Another alternative would be if the government’s economic policies actually do work better than everyone expects. Everyone seems to be predicting that the economy will be very bad indeed next year, but I’m no economist. If there aren’t lots of companies folding, unemployment is kept to reasonable levels, the economy really does return to growth in the third quarter of 2009 – more importantly, people are never given cause to lose their newly-regained faith in Gordon Brown’s handling of the economy. As I said before, the passing of the crisis isn’t an automatic win for Labour – it could mean people are more willing to risk a novice – but that’s far from a given.

My own opinion remains that this is a brief recovery in the government’s popularity and that bad economic news will grind their support away next year. What I think is clear however is that things are far less certain than they appeared a year ago.


ComRes have released what is probably the final poll of the year (though I’m conscious I was rather premature saying that last year when a final YouGov poll emerged after Christmas!). The topline figures, with changes from ComRes’s last poll, are CON 39%(+2), LAB 34%(-2), LDEM 16%(+2).

I’m always a bit wary of weekend polls conducted this close to Christmas – there is the potential for the unusual shopping patterns to produce an unusual sample. Still, if we take it at face value then, like YouGov last week it shows a shift back towards the Conservatives, though given that ComRes were showing the smallest Conservative leads this only brings them back into line with the other companies. Until we see the polls in January I still think it’s a bit early to be declaring – as the Independent are doing – that the poll definitely shows the second Brown bounce is over.

Still, with all the polls now showing Conservative leads between 4 and 7 points, we can at least end the year with a good idea of where the parties stand, even if we can’t be quite so sure which way the trend is going.

UPDATE: The ComRes poll also including questions about how people would vote under various scenarios. Sadly, I don’t think they tell us very much.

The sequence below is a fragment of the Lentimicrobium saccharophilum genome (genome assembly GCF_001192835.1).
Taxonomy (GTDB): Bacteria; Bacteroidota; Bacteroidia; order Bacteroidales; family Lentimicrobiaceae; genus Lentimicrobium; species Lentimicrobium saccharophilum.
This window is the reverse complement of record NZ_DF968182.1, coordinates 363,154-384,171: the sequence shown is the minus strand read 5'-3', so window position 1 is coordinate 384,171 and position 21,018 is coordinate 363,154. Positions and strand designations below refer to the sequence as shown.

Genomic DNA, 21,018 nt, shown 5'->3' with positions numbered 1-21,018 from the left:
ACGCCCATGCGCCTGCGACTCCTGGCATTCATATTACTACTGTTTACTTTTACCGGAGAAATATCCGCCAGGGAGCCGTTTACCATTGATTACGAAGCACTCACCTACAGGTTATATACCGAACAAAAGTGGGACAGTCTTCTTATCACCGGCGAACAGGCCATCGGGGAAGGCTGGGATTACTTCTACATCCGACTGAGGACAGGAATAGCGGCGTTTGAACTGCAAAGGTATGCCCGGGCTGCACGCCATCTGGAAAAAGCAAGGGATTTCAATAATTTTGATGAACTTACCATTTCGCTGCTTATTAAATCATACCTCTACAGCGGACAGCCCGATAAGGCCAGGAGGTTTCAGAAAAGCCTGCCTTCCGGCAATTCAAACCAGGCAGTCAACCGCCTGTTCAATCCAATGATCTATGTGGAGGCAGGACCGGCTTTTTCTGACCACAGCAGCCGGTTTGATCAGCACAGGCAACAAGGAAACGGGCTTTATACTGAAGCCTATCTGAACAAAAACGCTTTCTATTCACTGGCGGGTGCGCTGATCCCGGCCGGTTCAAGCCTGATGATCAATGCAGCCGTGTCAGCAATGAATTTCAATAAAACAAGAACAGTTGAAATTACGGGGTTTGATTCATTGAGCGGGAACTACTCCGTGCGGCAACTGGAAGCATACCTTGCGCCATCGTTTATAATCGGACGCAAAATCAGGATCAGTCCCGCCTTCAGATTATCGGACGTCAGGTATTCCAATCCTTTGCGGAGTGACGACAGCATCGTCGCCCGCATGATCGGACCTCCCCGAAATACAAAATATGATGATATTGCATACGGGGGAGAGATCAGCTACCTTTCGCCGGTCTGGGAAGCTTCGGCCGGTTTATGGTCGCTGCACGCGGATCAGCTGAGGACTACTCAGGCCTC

Firstly, they are not comparable to the standard voting questions. A voting intention question in a poll is normally quite an involved business – when ComRes do it involves three questions – how likely people are to vote, how they would vote, and how they would vote if forced to by law (plus the past vote and party ID questions used for weighting and reallocation of don’t knows). When alternative voting intention questions are used there is a tendency to skip bits and just do it with one question, rather than go through that whole rigamarole again, therefore making them non-comparable. In this case, likelihood to vote is assumed to be constant throughout (and, in fact, the extra voting intentions aren’t weighted by turnout), so if the Conservatives or Labour promising something energised or alienated their base and made them more or less likely to vote it wouldn’t show up in these questions.

More importantly, they don’t really get at what they are trying to. The argument that people may vote differently in or after a recession is largely based on psychological factors and loss aversion. If that argument is true then these would be psychological biases that people are not necessarily consciously aware of – we wouldn’t expect them to show up in a survey like this. Secondly, people are rubbish predictors of how they will react to future events anyway. It was easily predictable that there would be a big boost in Labour support after Gordon Brown became leader, yet people consistently said they would be less likely to vote Labour with him there – they failed to forsee that they would want to give him a chance, or would be caught up and won over by his honeymoon in office. We can have no confidence that they will or will not be able to predict how they would react to a government calling an election mid-recession, or how they will look at politics after one.

The other questions, about how people would vote if the Conservatives did X, don’t show us much either. If you give a prompt that only mentions one party and says something positive they would do, then miraculously it greatly increases the proportion of people who say they would vote for them. My favourite example is this one from MORI back in 2004, commissioned by UKIP. It found UKIP support in the European elections at 2%. They then asked “At the European Parliament elections the UK Independence Party will be campaigning nationwide for Britain to leave the European Union and put an end to unlimited EU immigration. Assuming the UK Independence Party were the only moderate party campaigning for this, which party would you vote for?” and found support for UKIP at 35%. Magic!

Going back to ComRes, the fact that putting the question from a Conservative angle (the Conservatives will spend less and not increases taxes) and a Labour angle (Labour will spend more, but will increase taxes) results in almost identical answers would be fascinating… if the questions were put independently to different people using a split sample. As far as I can tell, they were asked one after the other to the same people. Asking different groups of people the same question using slightly different wording can give you fascinating results. Asking the same people the same question using slightly different wording normally gives you the same answer.